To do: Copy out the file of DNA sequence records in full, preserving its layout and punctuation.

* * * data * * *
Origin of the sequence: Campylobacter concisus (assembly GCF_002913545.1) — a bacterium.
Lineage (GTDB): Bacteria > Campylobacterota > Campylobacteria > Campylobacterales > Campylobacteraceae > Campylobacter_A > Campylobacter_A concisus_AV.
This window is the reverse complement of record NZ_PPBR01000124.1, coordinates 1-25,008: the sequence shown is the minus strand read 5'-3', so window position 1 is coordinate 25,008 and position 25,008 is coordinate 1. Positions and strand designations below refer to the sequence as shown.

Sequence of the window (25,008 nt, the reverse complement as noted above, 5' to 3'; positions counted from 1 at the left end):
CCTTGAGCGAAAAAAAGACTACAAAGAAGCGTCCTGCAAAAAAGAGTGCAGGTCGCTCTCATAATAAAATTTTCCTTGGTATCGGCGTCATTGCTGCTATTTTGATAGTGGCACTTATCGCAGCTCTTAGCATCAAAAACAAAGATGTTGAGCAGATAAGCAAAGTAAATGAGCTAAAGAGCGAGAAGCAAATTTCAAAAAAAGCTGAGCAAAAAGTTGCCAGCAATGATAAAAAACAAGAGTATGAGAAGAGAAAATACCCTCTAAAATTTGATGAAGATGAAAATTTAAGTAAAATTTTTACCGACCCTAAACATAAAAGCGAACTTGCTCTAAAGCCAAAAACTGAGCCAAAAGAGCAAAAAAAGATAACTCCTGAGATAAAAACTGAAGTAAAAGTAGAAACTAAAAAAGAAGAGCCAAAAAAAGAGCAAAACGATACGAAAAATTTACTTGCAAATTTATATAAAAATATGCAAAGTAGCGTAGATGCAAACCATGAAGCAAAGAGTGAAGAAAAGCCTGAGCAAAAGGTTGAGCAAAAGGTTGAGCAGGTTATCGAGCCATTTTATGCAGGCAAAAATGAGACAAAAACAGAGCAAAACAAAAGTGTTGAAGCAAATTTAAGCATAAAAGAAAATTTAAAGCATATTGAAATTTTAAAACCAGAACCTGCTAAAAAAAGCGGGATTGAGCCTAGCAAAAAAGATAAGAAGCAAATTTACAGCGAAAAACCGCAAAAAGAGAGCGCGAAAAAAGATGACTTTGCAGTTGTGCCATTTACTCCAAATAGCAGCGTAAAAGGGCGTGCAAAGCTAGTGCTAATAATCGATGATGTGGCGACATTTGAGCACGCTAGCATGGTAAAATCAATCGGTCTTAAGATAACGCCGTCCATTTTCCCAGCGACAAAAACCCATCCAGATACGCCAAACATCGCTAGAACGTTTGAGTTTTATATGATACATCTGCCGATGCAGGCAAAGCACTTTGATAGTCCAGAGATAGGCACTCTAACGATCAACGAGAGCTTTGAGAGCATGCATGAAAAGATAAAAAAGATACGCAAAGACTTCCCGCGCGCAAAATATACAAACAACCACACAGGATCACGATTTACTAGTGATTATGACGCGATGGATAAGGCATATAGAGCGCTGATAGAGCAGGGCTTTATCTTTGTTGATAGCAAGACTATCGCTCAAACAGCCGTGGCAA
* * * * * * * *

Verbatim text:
Origin of the sequence: Campylobacter concisus (assembly GCF_002913545.1) — a bacterium.
Lineage (GTDB): Bacteria > Campylobacterota > Campylobacteria > Campylobacterales > Campylobacteraceae > Campylobacter_A > Campylobacter_A concisus_AV.
This window is the reverse complement of record NZ_PPBR01000124.1, coordinates 1-25,008: the sequence shown is the minus strand read 5'-3', so window position 1 is coordinate 25,008 and position 25,008 is coordinate 1. Positions and strand designations below refer to the sequence as shown.

Sequence of the window (25,008 nt, the reverse complement as noted above, 5' to 3'; positions counted from 1 at the left end):
CCTTGAGCGAAAAAAAGACTACAAAGAAGCGTCCTGCAAAAAAGAGTGCAGGTCGCTCTCATAATAAAATTTTCCTTGGTATCGGCGTCATTGCTGCTATTTTGATAGTGGCACTTATCGCAGCTCTTAGCATCAAAAACAAAGATGTTGAGCAGATAAGCAAAGTAAATGAGCTAAAGAGCGAGAAGCAAATTTCAAAAAAAGCTGAGCAAAAAGTTGCCAGCAATGATAAAAAACAAGAGTATGAGAAGAGAAAATACCCTCTAAAATTTGATGAAGATGAAAATTTAAGTAAAATTTTTACCGACCCTAAACATAAAAGCGAACTTGCTCTAAAGCCAAAAACTGAGCCAAAAGAGCAAAAAAAGATAACTCCTGAGATAAAAACTGAAGTAAAAGTAGAAACTAAAAAAGAAGAGCCAAAAAAAGAGCAAAACGATACGAAAAATTTACTTGCAAATTTATATAAAAATATGCAAAGTAGCGTAGATGCAAACCATGAAGCAAAGAGTGAAGAAAAGCCTGAGCAAAAGGTTGAGCAAAAGGTTGAGCAGGTTATCGAGCCATTTTATGCAGGCAAAAATGAGACAAAAACAGAGCAAAACAAAAGTGTTGAAGCAAATTTAAGCATAAAAGAAAATTTAAAGCATATTGAAATTTTAAAACCAGAACCTGCTAAAAAAAGCGGGATTGAGCCTAGCAAAAAAGATAAGAAGCAAATTTACAGCGAAAAACCGCAAAAAGAGAGCGCGAAAAAAGATGACTTTGCAGTTGTGCCATTTACTCCAAATAGCAGCGTAAAAGGGCGTGCAAAGCTAGTGCTAATAATCGATGATGTGGCGACATTTGAGCACGCTAGCATGGTAAAATCAATCGGTCTTAAGATAACGCCGTCCATTTTCCCAGCGACAAAAACCCATCCAGATACGCCAAACATCGCTAGAACGTTTGAGTTTTATATGATACATCTGCCGATGCAGGCAAAGCACTTTGATAGTCCAGAGATAGGCACTCTAACGATCAACGAGAGCTTTGAGAGCATGCATGAAAAGATAAAAAAGATACGCAAAGACTTCCCGCGCGCAAAATATACAAACAACCACACAGGATCACGATTTACTAGTGATTATGACGCGATGGATAAGGCATATAGAGCGCTGATAGAGCAGGGCTTTATCTTTGTTGATAGCAAGACTATCGCTCAAACAGCCGTGGCAA